License plate scanners: When does surveillance go too far?

I’ve known about the controversy over license plate scanners on police cars for a long time. Until today, I’d never saw it in action or, as far as I know, been the target.

That changed on the way in to the NewsCut World Headquarters today.

MPR Photo

At first I thought it was a Google street view car, but with the Minnesota plates, I realized quickly that it was the police, identifying everyone else on the road.

MPR Photo

He pulled over at the split between Interstates 94 and 35E and, presumably, scanned all of the license plates of all of the cars that tried not to hit him.

I didn’t feel particularly violated. But I am conflicted about another step in the surveillance society, dominated as it is with the “if you didn’t do anything wrong, what’s the problem?” justification.

Judd Golden, ACLU official in Boulder, Colo., has an answer. Pointing to a Star Tribune report, Golden asked the Boulder City Council for limits on using the data.

These license-plate scanners can capture a photo of not just the license plate. Some of them are now capturing a significant portion of the vehicles, and if it’s a front view, you can see the people. They go up and down the street, and they’re limited only by how long they’re on the road. So what you have is a record of where a vehicle was at during a certain time.

Now, let’s say you’ve retained your records over a period of six months. You can put in a license plate and basically track wherever that person was. Like, ‘Look, he went to the adult book store.’ Or ‘he’s gone to a medical office several times — hmmmm. Wonder what he’s doing there?’ There are all these possible ways they can data mine and use that data to create a record of where people go and what they do.

In fact, I presume the police have a picture of me guilty of distracted driving, since I was taking a picture of them at the time. What’s to prevent getting a citation in the mail at some future time based on these pictures? And is that a bad thing? I shouldn’t be taking pictures while I’m driving.

It’s quite an industry. Seventy-one percent of police departments in the U.S. are using the cameras.

In Minnesota, the State Patrol deletes the records after 48 hours. During that time, I should probably refrain from knocking over a bank in downtown Saint Paul

No state agency regulates how the cameras are used and the Legislature failed in an attempt to dictate how long the records could be retained by any police agency. St. Paul police erase records after 14 days and Minneapolis retains them for a year.

That deletion policy might satisfy privacy advocates, but it still doesn’t answer the long-term question. Most every surveillance tool eventually expands. These started off as being used to find stolen cars, but in parts of the country, they’re an integral part of an overall surveillance system to monitor everyone’s movement. But what’s the next step for them? And how will we know?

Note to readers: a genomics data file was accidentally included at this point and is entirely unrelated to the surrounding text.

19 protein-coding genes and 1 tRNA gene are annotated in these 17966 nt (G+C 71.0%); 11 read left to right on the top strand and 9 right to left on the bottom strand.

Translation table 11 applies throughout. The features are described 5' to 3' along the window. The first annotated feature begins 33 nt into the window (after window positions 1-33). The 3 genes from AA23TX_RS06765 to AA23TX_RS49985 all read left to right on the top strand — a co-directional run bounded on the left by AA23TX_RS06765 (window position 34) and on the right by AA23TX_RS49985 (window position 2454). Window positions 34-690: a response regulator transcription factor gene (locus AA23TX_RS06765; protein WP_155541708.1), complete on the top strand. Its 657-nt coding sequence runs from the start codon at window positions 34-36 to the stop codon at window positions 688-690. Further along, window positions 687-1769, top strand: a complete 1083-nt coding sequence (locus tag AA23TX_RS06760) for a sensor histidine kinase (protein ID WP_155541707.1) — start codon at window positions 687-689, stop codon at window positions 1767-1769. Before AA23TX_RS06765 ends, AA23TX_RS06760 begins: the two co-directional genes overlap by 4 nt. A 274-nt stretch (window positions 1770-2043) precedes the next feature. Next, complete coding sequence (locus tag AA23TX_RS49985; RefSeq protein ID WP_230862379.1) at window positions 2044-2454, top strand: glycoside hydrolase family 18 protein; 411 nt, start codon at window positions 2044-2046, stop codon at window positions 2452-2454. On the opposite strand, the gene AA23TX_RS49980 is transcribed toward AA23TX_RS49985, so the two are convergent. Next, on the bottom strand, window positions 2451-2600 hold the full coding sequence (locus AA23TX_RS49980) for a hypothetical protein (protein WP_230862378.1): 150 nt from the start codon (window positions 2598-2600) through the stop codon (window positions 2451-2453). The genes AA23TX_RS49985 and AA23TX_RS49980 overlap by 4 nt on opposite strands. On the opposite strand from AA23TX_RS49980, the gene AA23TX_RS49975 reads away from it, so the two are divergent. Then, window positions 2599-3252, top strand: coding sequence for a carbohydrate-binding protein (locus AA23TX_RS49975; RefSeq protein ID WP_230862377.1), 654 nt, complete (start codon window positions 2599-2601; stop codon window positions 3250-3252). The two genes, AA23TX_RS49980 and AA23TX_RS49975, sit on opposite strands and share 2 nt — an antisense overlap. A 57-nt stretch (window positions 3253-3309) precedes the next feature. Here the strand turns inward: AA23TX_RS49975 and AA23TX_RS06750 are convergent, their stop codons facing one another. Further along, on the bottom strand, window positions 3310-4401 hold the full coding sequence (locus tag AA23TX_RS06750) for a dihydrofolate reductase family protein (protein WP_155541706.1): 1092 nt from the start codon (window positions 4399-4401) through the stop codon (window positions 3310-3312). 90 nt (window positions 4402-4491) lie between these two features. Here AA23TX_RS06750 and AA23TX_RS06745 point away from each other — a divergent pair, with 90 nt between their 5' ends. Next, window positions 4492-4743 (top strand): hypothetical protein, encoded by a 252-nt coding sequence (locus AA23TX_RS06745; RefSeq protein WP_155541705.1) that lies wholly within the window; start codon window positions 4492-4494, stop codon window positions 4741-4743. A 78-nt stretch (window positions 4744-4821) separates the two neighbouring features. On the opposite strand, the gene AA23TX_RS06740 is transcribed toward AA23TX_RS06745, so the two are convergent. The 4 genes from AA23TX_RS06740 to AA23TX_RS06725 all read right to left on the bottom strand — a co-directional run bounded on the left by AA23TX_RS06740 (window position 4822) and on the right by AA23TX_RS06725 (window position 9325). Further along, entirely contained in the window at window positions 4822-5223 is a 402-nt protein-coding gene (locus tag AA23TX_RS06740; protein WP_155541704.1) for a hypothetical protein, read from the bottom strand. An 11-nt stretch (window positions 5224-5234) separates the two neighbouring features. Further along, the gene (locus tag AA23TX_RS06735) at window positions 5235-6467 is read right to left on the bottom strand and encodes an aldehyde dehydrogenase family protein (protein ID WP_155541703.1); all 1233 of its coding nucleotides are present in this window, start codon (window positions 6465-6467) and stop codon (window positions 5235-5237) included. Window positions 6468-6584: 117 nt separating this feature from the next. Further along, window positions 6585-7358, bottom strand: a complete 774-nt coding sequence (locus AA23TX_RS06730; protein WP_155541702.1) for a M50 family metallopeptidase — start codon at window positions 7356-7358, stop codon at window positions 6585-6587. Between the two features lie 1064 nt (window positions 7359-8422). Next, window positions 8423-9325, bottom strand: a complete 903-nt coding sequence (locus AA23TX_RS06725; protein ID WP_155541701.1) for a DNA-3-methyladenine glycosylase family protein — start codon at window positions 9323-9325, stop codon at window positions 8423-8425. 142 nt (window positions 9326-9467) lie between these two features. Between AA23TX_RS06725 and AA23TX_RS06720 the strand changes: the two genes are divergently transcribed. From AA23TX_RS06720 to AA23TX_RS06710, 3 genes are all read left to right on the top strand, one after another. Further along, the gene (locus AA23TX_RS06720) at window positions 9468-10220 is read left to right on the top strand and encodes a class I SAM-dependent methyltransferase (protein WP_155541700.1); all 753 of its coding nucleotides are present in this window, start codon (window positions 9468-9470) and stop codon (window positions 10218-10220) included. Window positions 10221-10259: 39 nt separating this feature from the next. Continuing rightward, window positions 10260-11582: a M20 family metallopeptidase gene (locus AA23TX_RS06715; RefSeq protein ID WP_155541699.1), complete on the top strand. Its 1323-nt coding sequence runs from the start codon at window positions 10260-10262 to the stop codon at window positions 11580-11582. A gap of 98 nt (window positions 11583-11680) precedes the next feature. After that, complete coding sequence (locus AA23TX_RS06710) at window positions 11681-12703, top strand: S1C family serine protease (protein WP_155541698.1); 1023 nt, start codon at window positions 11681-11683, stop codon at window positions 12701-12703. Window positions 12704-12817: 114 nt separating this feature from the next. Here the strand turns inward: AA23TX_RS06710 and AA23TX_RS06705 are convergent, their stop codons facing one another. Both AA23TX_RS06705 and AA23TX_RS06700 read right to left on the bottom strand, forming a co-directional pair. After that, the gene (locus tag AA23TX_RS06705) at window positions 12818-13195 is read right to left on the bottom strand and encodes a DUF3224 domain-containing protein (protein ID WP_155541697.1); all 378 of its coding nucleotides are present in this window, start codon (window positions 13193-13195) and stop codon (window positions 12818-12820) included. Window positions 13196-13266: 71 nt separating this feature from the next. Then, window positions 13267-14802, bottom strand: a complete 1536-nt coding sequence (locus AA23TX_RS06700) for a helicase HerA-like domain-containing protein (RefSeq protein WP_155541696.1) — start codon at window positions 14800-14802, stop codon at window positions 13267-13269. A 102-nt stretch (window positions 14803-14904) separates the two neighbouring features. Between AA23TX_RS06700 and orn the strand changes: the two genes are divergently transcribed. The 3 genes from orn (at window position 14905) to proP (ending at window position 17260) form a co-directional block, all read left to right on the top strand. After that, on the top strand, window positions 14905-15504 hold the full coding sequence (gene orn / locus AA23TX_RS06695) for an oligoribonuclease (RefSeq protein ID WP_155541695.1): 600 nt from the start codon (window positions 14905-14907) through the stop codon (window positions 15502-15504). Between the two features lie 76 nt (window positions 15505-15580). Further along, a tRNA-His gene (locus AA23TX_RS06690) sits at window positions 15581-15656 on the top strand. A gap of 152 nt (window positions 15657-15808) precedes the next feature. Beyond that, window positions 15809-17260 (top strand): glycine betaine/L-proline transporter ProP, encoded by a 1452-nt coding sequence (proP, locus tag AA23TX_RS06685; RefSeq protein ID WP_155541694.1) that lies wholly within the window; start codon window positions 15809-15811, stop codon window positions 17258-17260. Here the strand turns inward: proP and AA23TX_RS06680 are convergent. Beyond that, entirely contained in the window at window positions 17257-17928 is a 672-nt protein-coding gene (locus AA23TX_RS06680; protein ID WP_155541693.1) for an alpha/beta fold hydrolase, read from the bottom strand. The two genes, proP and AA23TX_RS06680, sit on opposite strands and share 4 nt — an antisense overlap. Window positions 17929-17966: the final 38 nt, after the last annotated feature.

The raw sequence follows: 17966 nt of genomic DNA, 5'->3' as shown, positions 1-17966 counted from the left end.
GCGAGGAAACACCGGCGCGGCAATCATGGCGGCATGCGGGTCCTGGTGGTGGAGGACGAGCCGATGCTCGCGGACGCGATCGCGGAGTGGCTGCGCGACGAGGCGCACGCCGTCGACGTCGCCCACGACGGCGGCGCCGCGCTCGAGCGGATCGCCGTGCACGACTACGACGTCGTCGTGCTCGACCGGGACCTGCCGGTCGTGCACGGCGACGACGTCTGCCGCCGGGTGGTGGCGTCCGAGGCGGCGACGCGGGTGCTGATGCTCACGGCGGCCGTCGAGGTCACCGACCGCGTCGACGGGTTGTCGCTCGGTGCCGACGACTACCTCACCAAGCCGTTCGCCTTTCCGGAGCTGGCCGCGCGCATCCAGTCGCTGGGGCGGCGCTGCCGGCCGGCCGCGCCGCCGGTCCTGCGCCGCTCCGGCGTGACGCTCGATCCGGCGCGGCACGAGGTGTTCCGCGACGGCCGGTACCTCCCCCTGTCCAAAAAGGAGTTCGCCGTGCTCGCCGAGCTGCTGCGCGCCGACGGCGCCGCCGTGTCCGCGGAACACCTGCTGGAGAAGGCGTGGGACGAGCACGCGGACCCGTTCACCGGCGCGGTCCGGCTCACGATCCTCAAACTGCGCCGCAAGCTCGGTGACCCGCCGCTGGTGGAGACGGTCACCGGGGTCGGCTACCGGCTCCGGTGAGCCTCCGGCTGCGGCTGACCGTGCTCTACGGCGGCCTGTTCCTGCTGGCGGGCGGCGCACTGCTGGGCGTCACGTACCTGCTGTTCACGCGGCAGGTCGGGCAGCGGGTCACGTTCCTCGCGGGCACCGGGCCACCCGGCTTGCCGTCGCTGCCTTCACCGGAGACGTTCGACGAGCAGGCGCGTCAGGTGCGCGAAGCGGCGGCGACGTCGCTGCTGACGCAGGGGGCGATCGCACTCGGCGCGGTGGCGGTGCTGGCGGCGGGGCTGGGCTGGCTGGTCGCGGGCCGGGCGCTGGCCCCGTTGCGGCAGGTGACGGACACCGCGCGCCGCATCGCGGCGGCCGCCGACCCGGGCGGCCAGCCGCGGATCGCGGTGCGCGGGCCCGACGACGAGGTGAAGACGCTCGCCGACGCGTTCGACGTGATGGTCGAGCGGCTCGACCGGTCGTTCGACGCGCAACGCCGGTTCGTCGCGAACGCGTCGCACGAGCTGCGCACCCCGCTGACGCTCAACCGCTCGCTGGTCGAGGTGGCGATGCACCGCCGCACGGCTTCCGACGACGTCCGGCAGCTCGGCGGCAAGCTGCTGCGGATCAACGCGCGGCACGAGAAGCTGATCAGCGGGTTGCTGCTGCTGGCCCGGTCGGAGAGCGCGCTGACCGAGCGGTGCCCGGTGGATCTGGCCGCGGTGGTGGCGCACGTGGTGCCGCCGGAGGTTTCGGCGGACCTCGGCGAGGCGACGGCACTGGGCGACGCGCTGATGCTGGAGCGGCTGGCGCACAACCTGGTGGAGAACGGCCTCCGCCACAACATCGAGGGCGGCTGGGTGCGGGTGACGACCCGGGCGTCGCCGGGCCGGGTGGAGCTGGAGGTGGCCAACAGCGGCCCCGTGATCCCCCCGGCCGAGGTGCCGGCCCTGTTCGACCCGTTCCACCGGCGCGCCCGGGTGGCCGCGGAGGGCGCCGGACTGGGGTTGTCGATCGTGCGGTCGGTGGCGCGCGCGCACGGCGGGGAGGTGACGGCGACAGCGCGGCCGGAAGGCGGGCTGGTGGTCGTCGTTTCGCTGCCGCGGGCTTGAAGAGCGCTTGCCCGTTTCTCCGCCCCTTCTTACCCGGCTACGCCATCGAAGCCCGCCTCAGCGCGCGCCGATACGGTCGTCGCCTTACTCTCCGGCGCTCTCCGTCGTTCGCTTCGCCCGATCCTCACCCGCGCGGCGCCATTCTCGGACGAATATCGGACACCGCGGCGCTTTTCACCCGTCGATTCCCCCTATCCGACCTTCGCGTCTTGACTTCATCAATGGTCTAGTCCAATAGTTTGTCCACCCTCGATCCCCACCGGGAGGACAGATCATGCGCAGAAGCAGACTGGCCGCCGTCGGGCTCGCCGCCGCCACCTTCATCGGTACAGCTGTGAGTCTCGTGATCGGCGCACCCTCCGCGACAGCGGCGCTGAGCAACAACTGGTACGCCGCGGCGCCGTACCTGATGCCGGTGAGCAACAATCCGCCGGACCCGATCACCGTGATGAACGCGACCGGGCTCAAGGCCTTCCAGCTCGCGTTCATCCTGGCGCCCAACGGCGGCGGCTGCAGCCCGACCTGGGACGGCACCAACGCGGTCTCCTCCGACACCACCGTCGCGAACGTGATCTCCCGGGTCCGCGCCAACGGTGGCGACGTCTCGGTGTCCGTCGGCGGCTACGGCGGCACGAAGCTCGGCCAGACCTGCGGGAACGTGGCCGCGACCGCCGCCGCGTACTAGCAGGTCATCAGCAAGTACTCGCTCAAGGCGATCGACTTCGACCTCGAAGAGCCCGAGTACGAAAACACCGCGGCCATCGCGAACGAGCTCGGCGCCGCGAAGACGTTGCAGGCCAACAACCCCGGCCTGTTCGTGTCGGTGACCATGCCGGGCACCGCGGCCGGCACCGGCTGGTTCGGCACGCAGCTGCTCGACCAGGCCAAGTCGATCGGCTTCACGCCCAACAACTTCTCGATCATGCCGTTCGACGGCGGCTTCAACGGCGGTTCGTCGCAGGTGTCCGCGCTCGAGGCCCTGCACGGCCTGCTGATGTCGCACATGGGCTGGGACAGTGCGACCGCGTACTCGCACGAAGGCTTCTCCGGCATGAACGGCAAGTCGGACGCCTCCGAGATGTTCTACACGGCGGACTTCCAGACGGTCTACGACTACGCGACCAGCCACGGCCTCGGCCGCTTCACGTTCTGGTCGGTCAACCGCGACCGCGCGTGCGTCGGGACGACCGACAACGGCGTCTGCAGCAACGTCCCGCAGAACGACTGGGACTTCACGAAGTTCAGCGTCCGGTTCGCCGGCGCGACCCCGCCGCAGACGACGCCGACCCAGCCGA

1. Listen Daily Circuit: ACLU warns privacy at risk from license-plate readers

    July 22, 2013

  • Jeff

    Bob – Do you have any info about the cameras that were set up for the 2008 RNC in St. Paul and are still there? Who is watching them? Why?

  • I spent a fair amount of time trying to get answers to these questions this spring, but ultimately I couldn’t afford to devote the time to putting together the articles if I had to pay for it out of my pocket.

    But among other things I did learn that a lot of suburban municipalities here use these scanners and how long the images are kept and whether they’ve shared with other law enforcement agencies are still open questions.

    Lakeville has several officers whose primary job is “driving enforcement,” which really means driving around scanning plates until they find someone to pull over. Eagan police routinely drive through hotel parking lots, using the scanners to run all the plates to find people with outstanding warrants. Each department utilizes them differently and there aren’t a lot of guidelines to limit their use.

    This is really a great enterprise reporting story and I hope someone steps up to give it the attention it deserves. The first step would be to run that plate and see who the car is registered to. This rig seems to be set up more for database collection than pure law enforcement, since you’d have to have other cars nearby to nab offenders captured by the scanners. But if’s database collection, then why? I know that Homeland Security has experimented with putting license plate scanners on some interstates, trying to track certain drivers. But those tend to be fixed cameras mounted on utility poles or other low-profile locations.

  • kevinfromminneapolis

    I wonder if a normal person could get away with putting that set up on his or her car? The highway is a public place.

  • tboom

    I’m amazed by what the public thinks is important. As of a few years ago cities refused to use “photo cop” for red light violations because of public outrage and threats of lawsuits. If photo cop is now being used it remains rare. But nobody (Bob excluded) seems concerned about the wholesale logging, without probable cause, of where and when you are in a certain location (and the lack of policy concerning cross-referencing that information).

    I guess the potential cost of running a red light higher than the actual cost of a lost civil liberty.

  • Minnesota Madman

    Welcome to the Soviet State of Minnesota. The Police State is a by product of communism. Damn you all.